Here we go again...

Just as we thought the lock downs were easing we find ourselves back into Stage 3 restrictions. This can be very frustrating for everyone, including our dogs. They were super happy to have us at home all the time, and then had to get used to us going out to work, and now we are home again. When they go out for walks they see faceless (masked) people and this can be disturbing for some dogs. So; what to do?


Firstly let's look at masks. Dogs don't understand human clothing and some can be a bit freaked by things that change our shape and look. Hats are one item that changes our outline. Masks change our faces. Dogs read our body language very keenly, and so when we have to hide our faces they can become anxious or confused. Get your dog's attention and show them the mask. Place it in front of your face and take it away. If your dog is calm, give them lots of praise. Repeat this several times so that they can work out that you are just covering your face, not morphing into some monster. If you're out walking and your dog is anxious about the faceless people you meet, just move aside and get your dog to sit and observe. By giving them a chance to look at the people in a quiet manner you are helping the dog to understand that everything is OK. If your dog arcs up and starts barking and carrying on, then naturally you need to show them that this is not acceptable.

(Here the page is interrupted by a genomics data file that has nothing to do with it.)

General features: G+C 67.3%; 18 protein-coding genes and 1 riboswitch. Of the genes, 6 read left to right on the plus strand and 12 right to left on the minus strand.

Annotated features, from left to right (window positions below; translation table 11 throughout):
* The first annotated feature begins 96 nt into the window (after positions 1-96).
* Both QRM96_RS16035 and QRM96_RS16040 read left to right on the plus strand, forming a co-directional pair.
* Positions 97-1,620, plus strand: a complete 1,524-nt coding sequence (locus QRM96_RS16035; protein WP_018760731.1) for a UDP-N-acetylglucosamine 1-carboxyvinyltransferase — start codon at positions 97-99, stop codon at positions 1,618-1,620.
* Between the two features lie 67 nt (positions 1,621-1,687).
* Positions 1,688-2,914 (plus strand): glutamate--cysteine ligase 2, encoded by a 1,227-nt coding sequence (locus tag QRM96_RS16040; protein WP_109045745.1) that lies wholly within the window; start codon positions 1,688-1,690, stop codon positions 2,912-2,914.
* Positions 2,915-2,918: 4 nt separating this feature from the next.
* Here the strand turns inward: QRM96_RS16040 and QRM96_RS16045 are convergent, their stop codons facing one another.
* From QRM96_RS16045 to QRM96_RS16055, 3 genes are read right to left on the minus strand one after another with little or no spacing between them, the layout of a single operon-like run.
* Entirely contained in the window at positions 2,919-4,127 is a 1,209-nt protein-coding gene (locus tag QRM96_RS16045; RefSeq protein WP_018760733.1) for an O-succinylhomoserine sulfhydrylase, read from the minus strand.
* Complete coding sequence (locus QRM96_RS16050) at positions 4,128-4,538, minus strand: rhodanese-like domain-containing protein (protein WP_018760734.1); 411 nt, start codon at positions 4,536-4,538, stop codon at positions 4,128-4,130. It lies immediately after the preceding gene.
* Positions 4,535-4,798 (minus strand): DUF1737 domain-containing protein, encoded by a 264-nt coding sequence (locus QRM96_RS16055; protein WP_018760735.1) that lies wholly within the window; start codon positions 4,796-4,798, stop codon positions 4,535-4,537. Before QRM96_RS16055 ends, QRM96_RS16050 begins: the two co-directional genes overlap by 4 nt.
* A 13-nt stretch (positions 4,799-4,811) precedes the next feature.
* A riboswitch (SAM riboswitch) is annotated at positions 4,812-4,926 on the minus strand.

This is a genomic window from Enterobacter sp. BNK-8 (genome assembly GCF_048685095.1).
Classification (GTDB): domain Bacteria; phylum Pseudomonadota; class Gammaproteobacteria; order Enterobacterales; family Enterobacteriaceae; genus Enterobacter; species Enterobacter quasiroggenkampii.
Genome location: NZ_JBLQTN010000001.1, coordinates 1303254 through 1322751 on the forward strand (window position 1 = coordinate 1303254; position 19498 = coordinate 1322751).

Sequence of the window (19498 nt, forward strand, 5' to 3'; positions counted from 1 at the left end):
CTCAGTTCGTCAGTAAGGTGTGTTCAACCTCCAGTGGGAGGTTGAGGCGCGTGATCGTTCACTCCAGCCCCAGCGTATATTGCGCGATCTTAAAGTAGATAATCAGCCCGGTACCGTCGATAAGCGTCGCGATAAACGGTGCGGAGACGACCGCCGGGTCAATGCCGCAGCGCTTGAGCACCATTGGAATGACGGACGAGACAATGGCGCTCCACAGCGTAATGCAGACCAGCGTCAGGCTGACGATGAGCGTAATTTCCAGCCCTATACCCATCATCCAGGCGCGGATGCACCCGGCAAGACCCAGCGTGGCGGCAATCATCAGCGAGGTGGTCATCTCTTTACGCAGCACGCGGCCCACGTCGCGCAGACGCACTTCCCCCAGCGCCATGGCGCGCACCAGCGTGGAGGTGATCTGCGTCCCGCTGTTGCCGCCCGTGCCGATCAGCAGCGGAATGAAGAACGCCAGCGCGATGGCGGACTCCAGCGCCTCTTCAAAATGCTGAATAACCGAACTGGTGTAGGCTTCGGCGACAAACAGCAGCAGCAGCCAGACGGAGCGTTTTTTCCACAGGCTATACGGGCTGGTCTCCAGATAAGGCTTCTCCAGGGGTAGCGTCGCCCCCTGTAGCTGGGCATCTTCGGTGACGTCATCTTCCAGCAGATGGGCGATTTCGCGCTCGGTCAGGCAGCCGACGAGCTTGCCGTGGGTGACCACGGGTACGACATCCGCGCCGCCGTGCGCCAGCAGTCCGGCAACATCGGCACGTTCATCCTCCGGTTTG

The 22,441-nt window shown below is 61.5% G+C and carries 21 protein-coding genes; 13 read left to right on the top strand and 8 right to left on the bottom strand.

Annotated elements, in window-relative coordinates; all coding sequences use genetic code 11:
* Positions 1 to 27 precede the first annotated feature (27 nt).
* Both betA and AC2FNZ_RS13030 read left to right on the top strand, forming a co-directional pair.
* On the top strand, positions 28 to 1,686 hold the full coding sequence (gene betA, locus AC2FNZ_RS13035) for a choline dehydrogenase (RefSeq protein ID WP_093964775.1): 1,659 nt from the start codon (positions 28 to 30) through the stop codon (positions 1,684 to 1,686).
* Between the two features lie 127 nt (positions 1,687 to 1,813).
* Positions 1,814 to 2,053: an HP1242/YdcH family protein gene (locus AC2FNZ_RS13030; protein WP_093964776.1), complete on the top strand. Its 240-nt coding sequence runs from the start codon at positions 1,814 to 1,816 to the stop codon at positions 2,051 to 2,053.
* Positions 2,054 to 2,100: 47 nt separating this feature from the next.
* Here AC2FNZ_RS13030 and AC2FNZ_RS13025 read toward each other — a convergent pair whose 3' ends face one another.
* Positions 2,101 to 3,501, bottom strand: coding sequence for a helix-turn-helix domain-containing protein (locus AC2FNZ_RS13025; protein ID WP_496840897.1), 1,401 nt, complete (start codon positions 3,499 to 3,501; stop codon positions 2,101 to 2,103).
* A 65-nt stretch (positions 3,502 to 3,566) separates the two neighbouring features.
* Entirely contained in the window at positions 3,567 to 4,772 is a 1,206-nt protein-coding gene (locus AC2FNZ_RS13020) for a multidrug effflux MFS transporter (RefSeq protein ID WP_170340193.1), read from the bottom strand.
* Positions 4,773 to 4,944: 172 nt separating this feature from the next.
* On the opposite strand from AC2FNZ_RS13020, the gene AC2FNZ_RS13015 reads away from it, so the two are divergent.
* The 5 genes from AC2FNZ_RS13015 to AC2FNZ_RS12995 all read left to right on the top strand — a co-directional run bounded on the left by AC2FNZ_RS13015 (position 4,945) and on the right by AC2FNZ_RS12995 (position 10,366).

Stress. When we are stressed we produce a hormone called Cortisol. Our dogs do too. Our dogs also can smell this change in our system and recognise it for what it is: stress, fear, anger. Something to worry about. Some dogs respond to this change by coming to us and interacting in a gentle way such as a head on your knee or leaning against you. If this happens, you can calm yourself and your dog with pats and gentle play, soft voice and tone. If your dog becomes anxious and panting or pacing, then patting is not going to help. This requires something more, some sort of intervention. You can break the pattern of anxious behaviour several ways. Play is one option. Distract your dog with their favourite squeaky or tug toy. Actively get their attention, move around, be upbeat. This will distract you as well and help dissipate the tension. If you need something quieter to do, then practice the Drop-Stepaway. Aim for a half hour or full hour. This forces the dog to think about the task set for them over an extended length of time. It helps them to self-regulate, to build patience and resilience and improve their memory capacity. This breaks the pattern of anxious behaviour and will also tire their minds so they will be calmer.


If you and your dog are struggling, contact me and we can discuss what's going on.


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